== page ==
“The hardest part is starting. Once you get that out of the way, you’ll find the rest of the journey much easier.” — Simon Sinek
Statistics say that the majority of Americans want to write a book. The stats change according to the source, so I won’t bore you with that. But if you ever thought it might be fun to write a book, or you have ideas that won’t let you sleep at night. Maybe you have an idea nudging you.
Even with so many wanting to write a book, 97% of Americans never finish writing their book. And while I can’t find any information regarding it, I’m betting most of those are people who have never even started.
As quoted above, starting is the hardest part. How does one start to write a book?
While this may be the first step, I’m not saying to start in with your story directly. The next few steps will deal with that.
But just like anything else you do, writing takes practice to improve. I have journaled since I was about 8 years old. This doesn’t make me perfect by any means. What this much writing has done is given me a clear voice when I write, as well as shows me when the writing flows easier, so I know the best times for me to write.
Something also incredibly helpful is what Julia Cameron calls morning pages. In her book, The Artist’s Way, she explains that first thing in the morning while the brain is still groggy, pull out a notebook and pen and just notice the thoughts going through your mind. Write those down.
Write with no filter. Some authors call this free writing. There shouldn’t be an agenda. Whatever is on the brain comes out, whether that is how angry I am at someone, how tired I still am and wish I could go back to sleep, or even how this is a stupid exercise and I don’t want to write these stupid pages. These are all actual topics I have written about.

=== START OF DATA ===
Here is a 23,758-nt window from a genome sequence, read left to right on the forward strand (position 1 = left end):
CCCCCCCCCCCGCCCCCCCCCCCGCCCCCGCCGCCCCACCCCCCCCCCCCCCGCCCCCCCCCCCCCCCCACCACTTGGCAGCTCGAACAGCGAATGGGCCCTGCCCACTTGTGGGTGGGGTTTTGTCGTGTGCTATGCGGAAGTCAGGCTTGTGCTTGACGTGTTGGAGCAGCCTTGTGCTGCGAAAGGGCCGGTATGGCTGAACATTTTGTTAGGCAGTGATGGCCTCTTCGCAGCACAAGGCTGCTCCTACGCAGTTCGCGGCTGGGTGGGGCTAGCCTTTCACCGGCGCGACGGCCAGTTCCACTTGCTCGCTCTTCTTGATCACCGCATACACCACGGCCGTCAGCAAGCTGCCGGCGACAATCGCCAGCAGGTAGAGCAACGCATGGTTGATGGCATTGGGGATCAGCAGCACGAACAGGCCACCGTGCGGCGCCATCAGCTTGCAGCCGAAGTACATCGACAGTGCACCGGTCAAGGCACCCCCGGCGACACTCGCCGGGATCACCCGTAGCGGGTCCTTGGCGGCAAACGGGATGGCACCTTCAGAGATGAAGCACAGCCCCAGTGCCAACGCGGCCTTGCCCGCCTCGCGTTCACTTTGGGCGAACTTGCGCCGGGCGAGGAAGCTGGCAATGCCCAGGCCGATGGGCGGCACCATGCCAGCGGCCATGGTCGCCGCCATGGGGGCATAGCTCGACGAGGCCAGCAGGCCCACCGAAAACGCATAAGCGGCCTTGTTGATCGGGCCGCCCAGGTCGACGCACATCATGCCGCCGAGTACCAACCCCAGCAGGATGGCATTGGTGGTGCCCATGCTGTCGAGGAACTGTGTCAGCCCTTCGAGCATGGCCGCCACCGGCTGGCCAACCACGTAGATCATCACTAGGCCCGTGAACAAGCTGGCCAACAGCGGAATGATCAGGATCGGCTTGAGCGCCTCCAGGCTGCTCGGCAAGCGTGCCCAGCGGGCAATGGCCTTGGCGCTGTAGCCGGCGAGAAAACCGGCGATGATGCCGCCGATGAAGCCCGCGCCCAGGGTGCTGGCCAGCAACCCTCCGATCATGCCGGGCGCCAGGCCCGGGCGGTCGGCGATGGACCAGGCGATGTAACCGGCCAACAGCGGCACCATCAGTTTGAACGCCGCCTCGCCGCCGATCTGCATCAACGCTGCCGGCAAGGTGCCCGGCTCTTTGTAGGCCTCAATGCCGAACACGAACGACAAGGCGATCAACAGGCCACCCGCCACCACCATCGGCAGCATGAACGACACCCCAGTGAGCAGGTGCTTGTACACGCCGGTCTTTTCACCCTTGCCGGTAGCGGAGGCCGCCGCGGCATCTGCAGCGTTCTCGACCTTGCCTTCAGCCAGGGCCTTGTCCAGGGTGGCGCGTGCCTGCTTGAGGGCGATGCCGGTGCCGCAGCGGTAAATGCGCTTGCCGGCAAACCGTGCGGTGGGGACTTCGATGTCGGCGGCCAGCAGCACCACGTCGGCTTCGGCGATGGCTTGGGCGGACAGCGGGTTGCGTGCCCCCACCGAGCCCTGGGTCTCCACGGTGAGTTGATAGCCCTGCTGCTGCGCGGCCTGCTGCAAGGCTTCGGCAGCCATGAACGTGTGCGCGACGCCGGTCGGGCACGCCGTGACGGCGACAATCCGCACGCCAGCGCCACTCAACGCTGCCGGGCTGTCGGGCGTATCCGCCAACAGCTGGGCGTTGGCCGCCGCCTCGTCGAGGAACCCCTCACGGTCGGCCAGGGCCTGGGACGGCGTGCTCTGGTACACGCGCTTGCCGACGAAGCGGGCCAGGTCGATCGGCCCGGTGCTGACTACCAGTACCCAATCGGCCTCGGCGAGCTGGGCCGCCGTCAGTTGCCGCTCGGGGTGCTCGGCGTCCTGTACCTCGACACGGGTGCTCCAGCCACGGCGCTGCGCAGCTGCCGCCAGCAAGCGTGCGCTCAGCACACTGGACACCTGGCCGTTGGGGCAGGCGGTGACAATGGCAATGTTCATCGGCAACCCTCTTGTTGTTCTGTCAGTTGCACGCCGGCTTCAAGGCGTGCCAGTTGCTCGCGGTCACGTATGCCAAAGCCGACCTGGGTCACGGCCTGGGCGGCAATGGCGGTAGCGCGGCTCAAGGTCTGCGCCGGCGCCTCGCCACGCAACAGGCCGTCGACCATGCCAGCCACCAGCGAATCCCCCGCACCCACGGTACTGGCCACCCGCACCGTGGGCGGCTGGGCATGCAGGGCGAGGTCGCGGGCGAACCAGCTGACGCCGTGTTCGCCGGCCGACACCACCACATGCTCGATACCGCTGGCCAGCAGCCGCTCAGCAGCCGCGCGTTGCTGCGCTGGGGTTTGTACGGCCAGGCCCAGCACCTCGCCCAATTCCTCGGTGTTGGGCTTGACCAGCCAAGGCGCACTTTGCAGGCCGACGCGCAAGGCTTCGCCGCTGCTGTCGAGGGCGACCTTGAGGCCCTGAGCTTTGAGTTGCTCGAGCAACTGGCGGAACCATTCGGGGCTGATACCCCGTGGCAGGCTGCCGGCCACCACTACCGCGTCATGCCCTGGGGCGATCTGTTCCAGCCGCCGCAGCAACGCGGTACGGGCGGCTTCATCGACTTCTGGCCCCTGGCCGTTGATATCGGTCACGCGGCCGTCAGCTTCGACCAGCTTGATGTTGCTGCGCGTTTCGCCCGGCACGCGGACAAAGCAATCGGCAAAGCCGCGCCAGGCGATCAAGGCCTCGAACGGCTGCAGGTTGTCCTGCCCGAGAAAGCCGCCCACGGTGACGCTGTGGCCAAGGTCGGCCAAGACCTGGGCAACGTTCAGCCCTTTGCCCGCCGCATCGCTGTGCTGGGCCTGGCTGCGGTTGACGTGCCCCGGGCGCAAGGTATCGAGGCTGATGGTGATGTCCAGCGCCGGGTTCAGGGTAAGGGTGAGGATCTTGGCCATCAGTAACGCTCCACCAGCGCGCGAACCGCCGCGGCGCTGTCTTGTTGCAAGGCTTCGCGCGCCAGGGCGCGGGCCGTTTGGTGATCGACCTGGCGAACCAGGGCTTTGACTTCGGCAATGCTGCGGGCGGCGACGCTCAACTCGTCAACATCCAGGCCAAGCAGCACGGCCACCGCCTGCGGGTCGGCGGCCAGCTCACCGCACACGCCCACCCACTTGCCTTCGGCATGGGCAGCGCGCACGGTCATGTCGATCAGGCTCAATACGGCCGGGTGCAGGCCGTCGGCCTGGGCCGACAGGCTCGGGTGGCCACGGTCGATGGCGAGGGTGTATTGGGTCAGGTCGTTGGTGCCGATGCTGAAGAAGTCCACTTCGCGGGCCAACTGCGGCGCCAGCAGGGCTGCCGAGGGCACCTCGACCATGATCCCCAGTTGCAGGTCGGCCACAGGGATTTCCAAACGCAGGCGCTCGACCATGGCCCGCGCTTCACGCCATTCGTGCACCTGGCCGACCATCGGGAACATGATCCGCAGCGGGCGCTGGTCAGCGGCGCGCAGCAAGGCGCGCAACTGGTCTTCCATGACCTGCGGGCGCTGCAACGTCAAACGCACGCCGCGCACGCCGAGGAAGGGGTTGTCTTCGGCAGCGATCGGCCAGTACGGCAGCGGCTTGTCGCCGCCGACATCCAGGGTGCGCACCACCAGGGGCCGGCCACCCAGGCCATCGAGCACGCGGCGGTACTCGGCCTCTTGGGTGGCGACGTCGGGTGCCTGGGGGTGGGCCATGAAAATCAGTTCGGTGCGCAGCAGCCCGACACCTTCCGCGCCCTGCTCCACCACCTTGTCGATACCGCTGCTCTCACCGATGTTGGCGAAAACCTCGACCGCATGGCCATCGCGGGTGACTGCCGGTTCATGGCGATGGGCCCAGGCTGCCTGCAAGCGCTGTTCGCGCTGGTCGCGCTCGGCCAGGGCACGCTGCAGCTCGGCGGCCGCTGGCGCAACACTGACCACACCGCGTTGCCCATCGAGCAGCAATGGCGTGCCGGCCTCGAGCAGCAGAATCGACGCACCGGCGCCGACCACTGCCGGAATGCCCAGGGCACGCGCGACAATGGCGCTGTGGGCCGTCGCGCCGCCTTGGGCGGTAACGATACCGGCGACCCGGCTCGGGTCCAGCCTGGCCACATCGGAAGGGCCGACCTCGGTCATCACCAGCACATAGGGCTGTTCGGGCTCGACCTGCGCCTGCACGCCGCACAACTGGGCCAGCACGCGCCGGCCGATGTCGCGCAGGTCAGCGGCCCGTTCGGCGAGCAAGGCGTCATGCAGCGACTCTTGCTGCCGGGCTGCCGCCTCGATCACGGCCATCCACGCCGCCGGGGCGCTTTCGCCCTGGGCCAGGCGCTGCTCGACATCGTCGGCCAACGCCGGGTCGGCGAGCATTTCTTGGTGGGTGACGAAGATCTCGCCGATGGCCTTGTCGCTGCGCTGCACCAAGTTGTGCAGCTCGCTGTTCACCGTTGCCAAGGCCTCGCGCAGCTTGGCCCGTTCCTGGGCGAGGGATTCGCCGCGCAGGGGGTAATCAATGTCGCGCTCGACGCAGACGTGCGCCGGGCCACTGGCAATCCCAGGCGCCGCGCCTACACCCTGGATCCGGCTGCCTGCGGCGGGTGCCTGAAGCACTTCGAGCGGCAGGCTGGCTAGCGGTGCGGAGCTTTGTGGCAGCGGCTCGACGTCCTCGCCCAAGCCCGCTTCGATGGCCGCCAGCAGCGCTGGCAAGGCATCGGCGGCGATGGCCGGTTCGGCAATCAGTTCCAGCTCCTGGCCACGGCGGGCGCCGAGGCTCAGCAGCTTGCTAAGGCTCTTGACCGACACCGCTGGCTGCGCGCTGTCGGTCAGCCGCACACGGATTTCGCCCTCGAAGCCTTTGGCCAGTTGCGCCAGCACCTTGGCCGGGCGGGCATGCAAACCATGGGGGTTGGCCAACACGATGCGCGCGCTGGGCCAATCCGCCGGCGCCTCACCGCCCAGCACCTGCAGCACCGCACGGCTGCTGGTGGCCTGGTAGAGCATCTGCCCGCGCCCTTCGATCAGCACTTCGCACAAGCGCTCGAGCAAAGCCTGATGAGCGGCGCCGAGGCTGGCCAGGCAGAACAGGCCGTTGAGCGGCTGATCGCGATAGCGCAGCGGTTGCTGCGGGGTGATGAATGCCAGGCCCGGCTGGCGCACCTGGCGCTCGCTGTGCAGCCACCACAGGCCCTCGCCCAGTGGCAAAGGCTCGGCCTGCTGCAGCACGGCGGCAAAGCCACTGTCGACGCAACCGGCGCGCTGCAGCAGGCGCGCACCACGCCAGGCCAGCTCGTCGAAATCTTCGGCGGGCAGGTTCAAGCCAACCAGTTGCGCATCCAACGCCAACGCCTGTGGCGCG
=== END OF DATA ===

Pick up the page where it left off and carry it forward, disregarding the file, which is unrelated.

Don’t just write a sentence or two. Write three pages front and back. It doesn’t matter how well it flows. I jump from topic to topic all the time. This comes back to the no filter idea. It doesn’t have to be coherent, but you will notice patterns popping up and ideas that you might not have recognized without writing them down.
This is great no matter your genre. At one of my writing retreats, one author was writing fiction and he was able to find a solution for a problem he had been struggling with for months. The nonfiction author realized she still had a lot of anger about her topic and realized she might need to step away to do some healing before putting it into a book.
You never know what is going to come out in the morning pages, but I’m certainly a better writer (and human being) as a result.
Start with the Ending
I’m not talking about the end of the story, that comes later. Start with the end result. You may be thinking, “Duh, a book.” I’m asking you to go beyond that. What happens once you have the finished copy in your hands?
Writing a book is a lot of work. And once the writing is finished, the real work begins. So what do you want to accomplish with writing the book? Just to say you did? Awesome, many people don’t have that kind of bragging right.
But also consider these questions: Do I want to sell copies of the book? Will there be another book after this one? Am I using this as part of a business? What genre will benefit the audience the most?